Woolworths and Coles have largely used inflationary pressures to their advantage, but Aldi and Costco’s continued expansion poses a threat to the supermarket giants. Cost concerns prompted price-conscious consumers to turn to the lower cost supermarkets. Operating on a price-oriented basis, Aldi’s market share has risen to 10.1% in 2022-23. Competition from smaller players has forced Woolworths and Coles to re-evaluate their strategies to remain price competitive and provide strong customer experiences as a point of difference.
Woolworths and Coles have been proactive in adjusting to consumers’ needs in their attempts to maintain market share. For instance, both companies have invested in data analytics to track consumers’ shopping habits and preferences. Woolworth’s has expanded its data analysis capabilities through the majority-share purchase of data analytics firm Quantium in May 2021, combining it with its in-house big data operations to form a new business unit, WiQ.
Delivery: A shift in the shopping landscape
Supermarkets have expanded their online shopping presence alongside their bricks-and-mortar stores. Major players benefited from strong demand for online grocery shopping following the COVID-19 outbreak. Revenue for the online grocery sales industry in Australia increased by 46.2% in 2020-21, as the uptick in online shopping extended to everyday groceries. While the robust demand for online grocery shopping has softened since the peak of the pandemic, supermarkets have continued to invest in their online channels, as consumers are drawn to the convenience and easier price comparisons they offer.
Outlook: Mixed bag
The supermarkets and grocery stores’ industry revenue is forecast to grow at an annualised 1.8% to $142.2 billion over the five years through 2027-28, as industry players continue to take advantage of inflationary pressures. While the RBA suggests that the inflation rate reached its peak at the end of 2022, food inflation is still widely anticipated to continue until at least June this year. Lower cost supermarkets are on track to continue putting pressure on the supermarket giants as many consumers opt for more affordable alternatives amid ongoing cost of living pressures. Online sales are also likely to remain important for supermarkets, with Woolworths and Coles having already gained a competitive advantage due to their existing store networks.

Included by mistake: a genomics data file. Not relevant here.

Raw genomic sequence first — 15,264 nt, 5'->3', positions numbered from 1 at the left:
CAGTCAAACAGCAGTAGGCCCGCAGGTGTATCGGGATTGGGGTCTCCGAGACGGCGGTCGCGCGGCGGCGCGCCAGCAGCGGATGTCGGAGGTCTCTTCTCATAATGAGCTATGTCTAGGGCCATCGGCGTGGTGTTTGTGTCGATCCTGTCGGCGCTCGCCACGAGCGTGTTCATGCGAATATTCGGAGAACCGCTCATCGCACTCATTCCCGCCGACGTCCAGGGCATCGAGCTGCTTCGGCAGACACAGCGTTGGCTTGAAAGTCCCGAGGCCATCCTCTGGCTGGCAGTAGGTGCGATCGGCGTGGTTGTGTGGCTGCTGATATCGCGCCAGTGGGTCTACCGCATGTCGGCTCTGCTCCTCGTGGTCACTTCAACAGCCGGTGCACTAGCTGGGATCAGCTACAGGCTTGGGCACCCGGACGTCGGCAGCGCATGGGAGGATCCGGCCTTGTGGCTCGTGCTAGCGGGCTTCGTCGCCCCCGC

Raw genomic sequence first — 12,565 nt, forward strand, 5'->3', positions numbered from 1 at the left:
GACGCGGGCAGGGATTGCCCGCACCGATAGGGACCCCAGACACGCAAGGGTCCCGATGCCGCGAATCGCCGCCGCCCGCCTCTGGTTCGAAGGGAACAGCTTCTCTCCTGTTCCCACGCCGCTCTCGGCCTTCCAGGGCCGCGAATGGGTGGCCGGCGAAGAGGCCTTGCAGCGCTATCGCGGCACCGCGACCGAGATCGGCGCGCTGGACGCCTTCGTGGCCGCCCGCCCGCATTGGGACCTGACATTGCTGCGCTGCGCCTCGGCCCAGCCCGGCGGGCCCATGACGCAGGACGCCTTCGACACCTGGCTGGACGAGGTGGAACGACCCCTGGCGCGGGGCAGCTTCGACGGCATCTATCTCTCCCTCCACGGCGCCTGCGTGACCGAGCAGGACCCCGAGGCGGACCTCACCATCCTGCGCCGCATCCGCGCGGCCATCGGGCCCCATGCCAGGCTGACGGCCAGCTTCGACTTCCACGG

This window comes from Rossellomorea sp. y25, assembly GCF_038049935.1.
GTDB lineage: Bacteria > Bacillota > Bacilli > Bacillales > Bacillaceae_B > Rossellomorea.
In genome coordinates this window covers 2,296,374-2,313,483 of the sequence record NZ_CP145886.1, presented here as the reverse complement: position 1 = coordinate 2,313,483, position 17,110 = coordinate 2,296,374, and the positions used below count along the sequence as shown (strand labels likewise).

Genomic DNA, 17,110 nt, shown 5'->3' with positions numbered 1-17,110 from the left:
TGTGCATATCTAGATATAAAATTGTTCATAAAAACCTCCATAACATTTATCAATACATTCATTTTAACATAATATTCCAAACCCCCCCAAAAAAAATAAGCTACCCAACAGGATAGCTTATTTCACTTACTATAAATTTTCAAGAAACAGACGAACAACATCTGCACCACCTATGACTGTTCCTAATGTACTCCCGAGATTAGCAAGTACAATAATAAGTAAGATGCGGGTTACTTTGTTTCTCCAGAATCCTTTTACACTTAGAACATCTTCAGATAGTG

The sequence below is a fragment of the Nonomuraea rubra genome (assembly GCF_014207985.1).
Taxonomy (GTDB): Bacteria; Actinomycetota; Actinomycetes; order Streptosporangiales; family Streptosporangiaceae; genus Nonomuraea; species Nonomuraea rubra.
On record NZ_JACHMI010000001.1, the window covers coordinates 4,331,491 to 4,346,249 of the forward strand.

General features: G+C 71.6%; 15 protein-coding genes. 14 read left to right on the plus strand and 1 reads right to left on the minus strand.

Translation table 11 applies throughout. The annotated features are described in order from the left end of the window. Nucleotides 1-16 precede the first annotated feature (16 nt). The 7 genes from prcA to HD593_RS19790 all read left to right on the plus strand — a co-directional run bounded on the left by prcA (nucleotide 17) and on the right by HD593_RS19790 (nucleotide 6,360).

What do rising grocery prices mean for the business landscape in Australia?
The effects of rising grocery prices certainly extend beyond players within the supermarket industry. These price pressures are set to have flow on effects in non-essential sectors as real household discretionary income plummets in the current year. The sectors most likely to feel the heat include retail, gyms, sports, leisure and food services, as consumers reduce non-essential spending to counter higher prices for necessities at the supermarket checkout. In turn, manufacturers will likely face lower demand for non-essential items. Some firms in these sectors may need to restructure their operations or re-negotiate with suppliers in order to remain viable.
Banks and financial services firms may encounter an increase in the number of clients who can’t repay their loans. Meanwhile, consulting firms will need to consider their advisory strategies, ensuring they account for the impact of rising supermarket costs and weaker discretionary incomes on clients and their industries. Sales and marketing players with a consumer focus will need to account for decreased discretionary spending, which will likely require re-evaluating marketing efforts to maintain projected revenue levels. In general, businesses across the economy may need to renegotiate their supplier contracts and look to increasing efficiencies in other areas of their operations.
Source from IBISWorld